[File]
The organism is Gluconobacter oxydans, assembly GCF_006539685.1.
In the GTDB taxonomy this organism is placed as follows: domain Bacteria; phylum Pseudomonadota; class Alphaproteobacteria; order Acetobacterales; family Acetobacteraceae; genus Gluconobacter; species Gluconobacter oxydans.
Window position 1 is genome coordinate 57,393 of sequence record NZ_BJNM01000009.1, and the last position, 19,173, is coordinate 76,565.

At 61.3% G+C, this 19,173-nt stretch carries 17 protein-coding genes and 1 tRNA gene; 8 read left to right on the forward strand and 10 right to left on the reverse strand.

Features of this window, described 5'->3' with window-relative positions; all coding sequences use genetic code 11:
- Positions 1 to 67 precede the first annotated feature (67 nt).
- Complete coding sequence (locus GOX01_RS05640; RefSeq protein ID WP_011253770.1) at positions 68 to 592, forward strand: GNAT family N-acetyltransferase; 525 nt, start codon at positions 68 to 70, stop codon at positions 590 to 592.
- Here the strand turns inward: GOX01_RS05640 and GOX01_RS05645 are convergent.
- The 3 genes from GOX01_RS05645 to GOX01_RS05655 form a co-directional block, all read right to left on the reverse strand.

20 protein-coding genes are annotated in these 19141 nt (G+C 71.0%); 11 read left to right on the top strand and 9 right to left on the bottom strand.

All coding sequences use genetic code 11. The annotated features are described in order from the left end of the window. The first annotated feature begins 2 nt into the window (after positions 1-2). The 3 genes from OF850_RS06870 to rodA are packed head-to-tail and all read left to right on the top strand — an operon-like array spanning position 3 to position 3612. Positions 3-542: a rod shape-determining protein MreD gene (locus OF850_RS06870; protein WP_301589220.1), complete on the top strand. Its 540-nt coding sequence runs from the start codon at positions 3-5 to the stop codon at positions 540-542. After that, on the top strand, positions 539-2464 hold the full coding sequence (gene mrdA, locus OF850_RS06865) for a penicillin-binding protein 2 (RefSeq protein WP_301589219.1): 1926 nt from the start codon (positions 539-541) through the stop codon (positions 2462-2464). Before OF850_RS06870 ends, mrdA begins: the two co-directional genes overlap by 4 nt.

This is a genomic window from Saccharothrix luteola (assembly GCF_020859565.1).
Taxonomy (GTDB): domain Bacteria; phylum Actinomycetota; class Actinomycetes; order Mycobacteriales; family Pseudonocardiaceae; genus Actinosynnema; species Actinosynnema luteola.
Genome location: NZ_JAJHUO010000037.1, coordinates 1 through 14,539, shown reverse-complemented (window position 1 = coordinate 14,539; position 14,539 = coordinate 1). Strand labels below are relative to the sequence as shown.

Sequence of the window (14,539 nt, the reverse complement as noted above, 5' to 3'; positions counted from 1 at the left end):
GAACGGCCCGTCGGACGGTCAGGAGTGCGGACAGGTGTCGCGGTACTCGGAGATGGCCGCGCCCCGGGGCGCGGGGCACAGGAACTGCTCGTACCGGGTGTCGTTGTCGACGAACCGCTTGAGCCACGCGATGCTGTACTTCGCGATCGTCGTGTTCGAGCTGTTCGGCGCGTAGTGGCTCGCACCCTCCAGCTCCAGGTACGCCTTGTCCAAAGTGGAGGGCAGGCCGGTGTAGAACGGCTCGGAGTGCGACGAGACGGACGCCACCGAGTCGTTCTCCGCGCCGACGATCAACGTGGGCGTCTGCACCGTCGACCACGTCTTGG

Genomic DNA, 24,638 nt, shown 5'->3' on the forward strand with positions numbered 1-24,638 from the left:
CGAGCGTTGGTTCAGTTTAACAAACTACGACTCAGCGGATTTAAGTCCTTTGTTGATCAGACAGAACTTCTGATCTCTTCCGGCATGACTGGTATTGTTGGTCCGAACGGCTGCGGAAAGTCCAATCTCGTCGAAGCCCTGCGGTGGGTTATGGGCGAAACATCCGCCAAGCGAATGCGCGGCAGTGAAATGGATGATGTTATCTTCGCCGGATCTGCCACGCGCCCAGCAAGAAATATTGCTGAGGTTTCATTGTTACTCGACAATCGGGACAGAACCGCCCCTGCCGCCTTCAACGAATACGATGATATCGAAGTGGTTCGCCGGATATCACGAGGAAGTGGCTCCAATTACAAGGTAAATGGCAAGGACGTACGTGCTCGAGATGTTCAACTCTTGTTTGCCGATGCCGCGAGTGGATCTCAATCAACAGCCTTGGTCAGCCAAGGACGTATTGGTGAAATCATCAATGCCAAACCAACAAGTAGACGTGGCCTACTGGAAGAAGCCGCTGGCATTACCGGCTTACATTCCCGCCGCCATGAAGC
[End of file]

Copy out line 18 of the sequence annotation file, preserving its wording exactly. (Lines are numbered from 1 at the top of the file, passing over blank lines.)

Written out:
CGAGCGTTGGTTCAGTTTAACAAACTACGACTCAGCGGATTTAAGTCCTTTGTTGATCAGACAGAACTTCTGATCTCTTCCGGCATGACTGGTATTGTTGGTCCGAACGGCTGCGGAAAGTCCAATCTCGTCGAAGCCCTGCGGTGGGTTATGGGCGAAACATCCGCCAAGCGAATGCGCGGCAGTGAAATGGATGATGTTATCTTCGCCGGATCTGCCACGCGCCCAGCAAGAAATATTGCTGAGGTTTCATTGTTACTCGACAATCGGGACAGAACCGCCCCTGCCGCCTTCAACGAATACGATGATATCGAAGTGGTTCGCCGGATATCACGAGGAAGTGGCTCCAATTACAAGGTAAATGGCAAGGACGTACGTGCTCGAGATGTTCAACTCTTGTTTGCCGATGCCGCGAGTGGATCTCAATCAACAGCCTTGGTCAGCCAAGGACGTATTGGTGAAATCATCAATGCCAAACCAACAAGTAGACGTGGCCTACTGGAAGAAGCCGCTGGCATTACCGGCTTACATTCCCGCCGCCATGAAGC